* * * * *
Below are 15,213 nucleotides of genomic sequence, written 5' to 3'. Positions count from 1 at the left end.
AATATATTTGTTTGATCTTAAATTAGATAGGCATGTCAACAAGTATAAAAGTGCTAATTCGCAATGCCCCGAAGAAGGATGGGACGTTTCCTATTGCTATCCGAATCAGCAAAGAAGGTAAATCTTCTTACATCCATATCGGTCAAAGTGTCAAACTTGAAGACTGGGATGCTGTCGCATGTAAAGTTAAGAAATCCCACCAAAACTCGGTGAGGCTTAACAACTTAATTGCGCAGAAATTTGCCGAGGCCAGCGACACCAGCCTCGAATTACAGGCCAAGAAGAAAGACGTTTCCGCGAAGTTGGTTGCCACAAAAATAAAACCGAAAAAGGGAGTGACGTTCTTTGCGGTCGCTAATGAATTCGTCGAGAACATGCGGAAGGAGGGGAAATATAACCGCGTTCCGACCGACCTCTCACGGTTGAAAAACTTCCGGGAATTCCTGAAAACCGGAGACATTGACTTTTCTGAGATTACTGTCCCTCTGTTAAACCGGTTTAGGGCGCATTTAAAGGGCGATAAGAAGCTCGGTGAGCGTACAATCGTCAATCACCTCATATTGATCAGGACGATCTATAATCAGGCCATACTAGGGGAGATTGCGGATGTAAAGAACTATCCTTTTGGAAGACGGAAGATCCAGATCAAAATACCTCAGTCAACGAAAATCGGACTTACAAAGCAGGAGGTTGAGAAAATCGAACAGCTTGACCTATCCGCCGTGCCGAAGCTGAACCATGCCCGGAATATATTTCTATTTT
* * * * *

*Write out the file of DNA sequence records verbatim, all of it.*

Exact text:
Below are 15,213 nucleotides of genomic sequence, written 5' to 3'. Positions count from 1 at the left end.
AATATATTTGTTTGATCTTAAATTAGATAGGCATGTCAACAAGTATAAAAGTGCTAATTCGCAATGCCCCGAAGAAGGATGGGACGTTTCCTATTGCTATCCGAATCAGCAAAGAAGGTAAATCTTCTTACATCCATATCGGTCAAAGTGTCAAACTTGAAGACTGGGATGCTGTCGCATGTAAAGTTAAGAAATCCCACCAAAACTCGGTGAGGCTTAACAACTTAATTGCGCAGAAATTTGCCGAGGCCAGCGACACCAGCCTCGAATTACAGGCCAAGAAGAAAGACGTTTCCGCGAAGTTGGTTGCCACAAAAATAAAACCGAAAAAGGGAGTGACGTTCTTTGCGGTCGCTAATGAATTCGTCGAGAACATGCGGAAGGAGGGGAAATATAACCGCGTTCCGACCGACCTCTCACGGTTGAAAAACTTCCGGGAATTCCTGAAAACCGGAGACATTGACTTTTCTGAGATTACTGTCCCTCTGTTAAACCGGTTTAGGGCGCATTTAAAGGGCGATAAGAAGCTCGGTGAGCGTACAATCGTCAATCACCTCATATTGATCAGGACGATCTATAATCAGGCCATACTAGGGGAGATTGCGGATGTAAAGAACTATCCTTTTGGAAGACGGAAGATCCAGATCAAAATACCTCAGTCAACGAAAATCGGACTTACAAAGCAGGAGGTTGAGAAAATCGAACAGCTTGACCTATCCGCCGTGCCGAAGCTGAACCATGCCCGGAATATATTTCTATTTT